According to court documents, in a 2008 nomination form for a Leadership Evaluation and Assistance Program that could lead to becoming partner or managing director, Kassman’s supervisors wrote, “Although she works a reduced hourly schedule, she has the same responsibilities as every other senior manager in the practice.”
“There was some acknowledgement on my part that my track would be a little slower,” Kassman said. “I wanted to be there and if it took me a little longer and I could have a family, I was going to make it work.”
The 2008 nomination form for LEAP was a sign, Kassman said, that her career was going to get back on track.
Instead, it accelerated on a downward spiral.
After successfully completing the LEAP program, Kassman said she was told in 2009 that she was next in line for promotion in her practice. Due to the economy, though, her superiors said, the promotion would not be in 2010, but she would remain the next in line.
In April 2010, a male colleague of Kassman’s was promoted to the job she had been told she was in line for. Kassman said she later found out that she would not be considered for the promotion.
By October that year, her work environment had continued to deteriorate. Kassman claimed in court documents that colleagues had begun lodging “unfounded complaints” about her, which had not happened before in her 17-year tenure at the firm.
Kassman said she hesitates to use the word “resign,” but instead felt forced out of KPMG. She did ultimately quit her job.
“That was the end of my career,” she said. “It just ended. KPMG professional one day, not the next. And it was honestly devastating.”
Kassman and her legal team at Sanford Heisler Kimpel LLP filed her initial complaint in U.S. District Court for the Southern District of New York in June 2011, and by January 2012 they were filing a third complaint with three other plaintiffs.
In February 2013, Kassman and her team won in court the right to file class-wide claims, according to Sanford Heisler’s website. Last year her lawyers sent consent forms to nearly 9,000 past and present female employees at KPMG who could choose to join in the case by Jan. 31.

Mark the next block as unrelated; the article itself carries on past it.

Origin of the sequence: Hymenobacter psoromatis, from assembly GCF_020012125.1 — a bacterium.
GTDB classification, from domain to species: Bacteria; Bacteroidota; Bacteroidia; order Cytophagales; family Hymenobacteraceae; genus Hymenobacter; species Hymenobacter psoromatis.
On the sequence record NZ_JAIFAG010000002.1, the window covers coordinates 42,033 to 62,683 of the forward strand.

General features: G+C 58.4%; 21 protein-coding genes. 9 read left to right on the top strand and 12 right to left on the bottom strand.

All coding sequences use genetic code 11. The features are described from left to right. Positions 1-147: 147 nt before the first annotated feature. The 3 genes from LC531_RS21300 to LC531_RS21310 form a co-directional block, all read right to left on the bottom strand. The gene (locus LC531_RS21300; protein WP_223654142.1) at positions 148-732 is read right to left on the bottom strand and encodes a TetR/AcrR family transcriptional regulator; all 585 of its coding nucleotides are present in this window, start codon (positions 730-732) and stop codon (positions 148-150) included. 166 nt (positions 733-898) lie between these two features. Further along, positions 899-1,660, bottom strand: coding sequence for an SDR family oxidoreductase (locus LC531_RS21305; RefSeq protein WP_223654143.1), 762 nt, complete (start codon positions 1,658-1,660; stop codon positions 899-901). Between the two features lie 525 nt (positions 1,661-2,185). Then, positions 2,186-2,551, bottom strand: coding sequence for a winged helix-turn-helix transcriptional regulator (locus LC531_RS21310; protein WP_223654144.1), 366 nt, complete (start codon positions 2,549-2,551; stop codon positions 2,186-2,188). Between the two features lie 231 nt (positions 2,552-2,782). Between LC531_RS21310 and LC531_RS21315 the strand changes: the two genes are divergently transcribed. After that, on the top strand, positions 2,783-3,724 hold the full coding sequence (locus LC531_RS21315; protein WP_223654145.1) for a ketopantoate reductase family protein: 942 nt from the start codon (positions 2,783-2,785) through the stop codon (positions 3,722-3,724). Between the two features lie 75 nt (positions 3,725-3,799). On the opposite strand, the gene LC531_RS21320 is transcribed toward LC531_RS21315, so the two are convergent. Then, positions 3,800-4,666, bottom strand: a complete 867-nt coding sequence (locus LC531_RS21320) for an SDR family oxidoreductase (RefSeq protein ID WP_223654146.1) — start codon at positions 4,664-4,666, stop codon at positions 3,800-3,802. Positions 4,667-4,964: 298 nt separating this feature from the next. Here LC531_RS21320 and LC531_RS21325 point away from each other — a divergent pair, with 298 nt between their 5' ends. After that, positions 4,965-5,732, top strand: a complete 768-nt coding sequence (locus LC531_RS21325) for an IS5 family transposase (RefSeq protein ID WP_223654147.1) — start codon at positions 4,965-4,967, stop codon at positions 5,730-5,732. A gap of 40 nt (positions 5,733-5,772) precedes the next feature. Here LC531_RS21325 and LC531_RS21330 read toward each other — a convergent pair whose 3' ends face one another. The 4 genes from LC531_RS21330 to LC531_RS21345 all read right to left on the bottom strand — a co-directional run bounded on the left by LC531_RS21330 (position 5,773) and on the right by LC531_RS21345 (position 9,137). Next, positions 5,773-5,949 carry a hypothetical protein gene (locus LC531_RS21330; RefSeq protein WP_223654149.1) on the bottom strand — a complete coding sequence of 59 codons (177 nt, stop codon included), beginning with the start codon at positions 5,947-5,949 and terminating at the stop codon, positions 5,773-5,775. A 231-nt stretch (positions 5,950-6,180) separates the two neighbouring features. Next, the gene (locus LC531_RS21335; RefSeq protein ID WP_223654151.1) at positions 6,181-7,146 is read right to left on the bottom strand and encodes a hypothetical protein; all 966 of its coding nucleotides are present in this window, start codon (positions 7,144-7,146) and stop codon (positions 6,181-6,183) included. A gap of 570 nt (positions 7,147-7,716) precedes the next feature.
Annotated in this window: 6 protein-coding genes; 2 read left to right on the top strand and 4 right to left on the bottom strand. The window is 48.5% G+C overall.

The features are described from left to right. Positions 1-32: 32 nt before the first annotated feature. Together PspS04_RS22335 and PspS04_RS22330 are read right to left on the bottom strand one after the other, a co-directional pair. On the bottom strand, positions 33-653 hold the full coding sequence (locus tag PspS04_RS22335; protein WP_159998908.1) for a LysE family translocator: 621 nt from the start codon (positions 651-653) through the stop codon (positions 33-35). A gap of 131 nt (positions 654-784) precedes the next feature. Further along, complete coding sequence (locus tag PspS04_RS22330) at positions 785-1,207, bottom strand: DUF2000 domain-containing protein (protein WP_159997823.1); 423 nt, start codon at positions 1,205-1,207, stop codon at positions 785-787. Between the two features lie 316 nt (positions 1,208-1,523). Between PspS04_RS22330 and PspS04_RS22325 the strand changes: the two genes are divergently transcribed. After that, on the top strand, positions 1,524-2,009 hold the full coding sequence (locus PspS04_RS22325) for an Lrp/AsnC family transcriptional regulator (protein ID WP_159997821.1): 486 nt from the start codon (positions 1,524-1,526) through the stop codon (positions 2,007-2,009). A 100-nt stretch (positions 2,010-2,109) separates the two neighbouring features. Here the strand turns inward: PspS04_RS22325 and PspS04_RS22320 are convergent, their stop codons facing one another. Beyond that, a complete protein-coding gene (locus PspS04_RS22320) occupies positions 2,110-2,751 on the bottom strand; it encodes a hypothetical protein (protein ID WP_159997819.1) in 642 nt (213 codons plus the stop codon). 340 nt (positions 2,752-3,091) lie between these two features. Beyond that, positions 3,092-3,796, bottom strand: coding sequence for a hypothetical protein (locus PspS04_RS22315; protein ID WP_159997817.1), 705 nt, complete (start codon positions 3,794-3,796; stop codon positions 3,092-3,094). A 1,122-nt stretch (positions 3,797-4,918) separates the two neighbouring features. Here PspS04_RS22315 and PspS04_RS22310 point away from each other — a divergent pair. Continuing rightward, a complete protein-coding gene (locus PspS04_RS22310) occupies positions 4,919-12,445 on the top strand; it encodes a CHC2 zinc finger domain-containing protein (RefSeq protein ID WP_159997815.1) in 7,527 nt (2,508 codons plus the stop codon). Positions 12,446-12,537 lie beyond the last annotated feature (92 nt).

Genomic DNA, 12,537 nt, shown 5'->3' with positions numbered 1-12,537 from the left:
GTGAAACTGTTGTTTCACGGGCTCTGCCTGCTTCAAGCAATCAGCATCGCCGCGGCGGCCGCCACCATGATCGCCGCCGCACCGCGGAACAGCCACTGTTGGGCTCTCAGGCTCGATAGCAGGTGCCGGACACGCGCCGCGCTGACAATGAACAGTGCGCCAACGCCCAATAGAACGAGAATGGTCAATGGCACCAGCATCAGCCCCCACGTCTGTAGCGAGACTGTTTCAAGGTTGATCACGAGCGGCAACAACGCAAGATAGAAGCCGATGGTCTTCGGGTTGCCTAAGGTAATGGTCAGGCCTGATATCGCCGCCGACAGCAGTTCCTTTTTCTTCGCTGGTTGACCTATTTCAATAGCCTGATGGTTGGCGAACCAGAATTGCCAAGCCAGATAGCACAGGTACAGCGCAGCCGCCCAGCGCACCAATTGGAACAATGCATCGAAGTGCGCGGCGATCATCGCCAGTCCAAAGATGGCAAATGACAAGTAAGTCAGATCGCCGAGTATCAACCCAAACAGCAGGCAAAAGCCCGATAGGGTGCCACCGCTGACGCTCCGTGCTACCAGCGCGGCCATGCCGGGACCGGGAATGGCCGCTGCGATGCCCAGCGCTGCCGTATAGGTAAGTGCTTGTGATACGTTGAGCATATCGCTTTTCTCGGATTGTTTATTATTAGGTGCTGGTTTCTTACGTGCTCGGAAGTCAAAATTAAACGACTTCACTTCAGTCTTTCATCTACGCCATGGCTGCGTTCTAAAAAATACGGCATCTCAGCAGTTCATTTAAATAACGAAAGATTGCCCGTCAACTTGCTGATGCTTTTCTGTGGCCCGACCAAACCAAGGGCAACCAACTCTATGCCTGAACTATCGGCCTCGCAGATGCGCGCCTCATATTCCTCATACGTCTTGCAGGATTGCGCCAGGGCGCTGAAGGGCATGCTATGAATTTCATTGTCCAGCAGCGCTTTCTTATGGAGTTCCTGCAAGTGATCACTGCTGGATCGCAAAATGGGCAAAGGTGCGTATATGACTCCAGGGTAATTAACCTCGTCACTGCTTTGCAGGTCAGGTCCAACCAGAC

More than 1,000 former and current employees in KPMG’s tax and advisory services joined the collective legal action.
KPMG’s lawyers did not respond to requests for comment. A spokesman for the firm issued this statement:
“Two facts about the claims made by the plaintiff speak louder than any others: more than 85 percent of those eligible to have joined this lawsuit chose not to do so; and almost 85 percent of the small number that did join are not current KPMG employees. That is because the allegations that have been made are without merit, which KMPG confirmed after thoroughly and repeatedly reviewing the matter.”
Kassman now runs a tax consulting business, Kassman Consulting LLC, from her home office. She enjoys her clients, but the accounts are smaller than those she handled at KPMG and the work is not as steady as she’d like it to be. “I still feel challenged and in the game, but to a lesser extent,” she said.
As for the case, Kassman said she is “extremely hopeful” and hopes that it will be an impetus for change at KPMG and the industry as a whole.
“I think our message is successfully played out,” she said. “I think KPMG is hearing the message that there has to be changes and hopefully they are making significant changes.”